Three Creative Classroom Prompts for Writing and Speaking and Describing People

Three Creative Classroom Prompts for writing, speaking, and describing people

Today I have three new creative picture prompts to help your students practice describing people. All three prompts require some imagination, and could be used to practice speaking, writing, or a combination of both. If you are an ESL teacher, they would work well after studying descriptive adjective, present continuous, or any form of past tense.

Take a look at the prompts below, and then scroll down for some lesson planning ideas to help you incorporate them into your classes.

Who owns this van? A Creative Classroom Prompt


Dog on a leash - A classroom prompt for writing and speaking


Whose shoes are these? - Classroom prompts for speaking and writing - describing people

A Collaborative Speaking and Writing Lesson Plan Idea

  1. Display the picture on your classroom projector (or print copies, if you don’t have the technology available). Look at the picture with the whole class and brainstorm a list of relevant vocabulary words.
  2. Divide students into pairs or small groups. Ask each group to come up with a list of 10 specific details about the person referred to in the prompt. Their details might include name, age, job, appearance, personality quirks, daily routine, secrets, dreams, etc.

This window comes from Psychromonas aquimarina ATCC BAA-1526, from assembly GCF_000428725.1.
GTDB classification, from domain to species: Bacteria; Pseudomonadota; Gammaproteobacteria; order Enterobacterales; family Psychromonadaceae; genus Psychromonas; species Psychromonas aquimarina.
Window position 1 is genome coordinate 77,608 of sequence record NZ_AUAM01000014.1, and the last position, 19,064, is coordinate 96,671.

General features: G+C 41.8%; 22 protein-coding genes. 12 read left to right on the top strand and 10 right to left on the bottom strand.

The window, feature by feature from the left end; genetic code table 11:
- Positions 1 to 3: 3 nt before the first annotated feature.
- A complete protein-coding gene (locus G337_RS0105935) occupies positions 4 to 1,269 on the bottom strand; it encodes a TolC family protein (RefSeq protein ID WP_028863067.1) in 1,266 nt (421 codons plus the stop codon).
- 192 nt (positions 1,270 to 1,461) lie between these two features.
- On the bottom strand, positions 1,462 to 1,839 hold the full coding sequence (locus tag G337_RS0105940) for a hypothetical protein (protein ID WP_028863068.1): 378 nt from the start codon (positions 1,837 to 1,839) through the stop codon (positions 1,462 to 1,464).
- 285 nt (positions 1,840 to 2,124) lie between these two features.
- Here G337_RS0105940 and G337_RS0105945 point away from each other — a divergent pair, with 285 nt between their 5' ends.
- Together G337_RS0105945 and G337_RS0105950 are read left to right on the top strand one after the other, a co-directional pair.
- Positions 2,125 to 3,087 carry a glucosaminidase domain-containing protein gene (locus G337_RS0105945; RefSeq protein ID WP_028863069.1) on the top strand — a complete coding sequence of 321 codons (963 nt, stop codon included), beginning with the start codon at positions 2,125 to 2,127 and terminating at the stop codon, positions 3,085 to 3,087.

3. After the teams have completed their lists, ask the groups to work together to write a short story about the person who they just described. All ten details should be included in the story. (If you’re teaching a lower-level ESL class, you might ask your students to write a profile of the person in paragraph form instead of a story.)
  4. Ask the groups to read their stories aloud to the class.

Other Lesson Planning Ideas

  • If your students need individual writing practice, you can forego splitting your class into groups, and instead have students write their lists/stories independently.
  • Another idea is to write a list of 10 details together as a whole class. After you finish, divide the class into groups and ask each group to write a story about the same person. I would recommend giving them a specific prompt to work with. For example, if you used the third picture (the one with the shoes), and you came up with a character named Anne who is 28 years old and unemployed, you might ask, “How did Anne lose her shoes? Write a story.” After the groups finish, they can take turns reading their stories and comparing their ideas.

Comments

What other ideas do you have for incorporating these prompts into your classes? Please share them in the comment section below. Thanks for reading!

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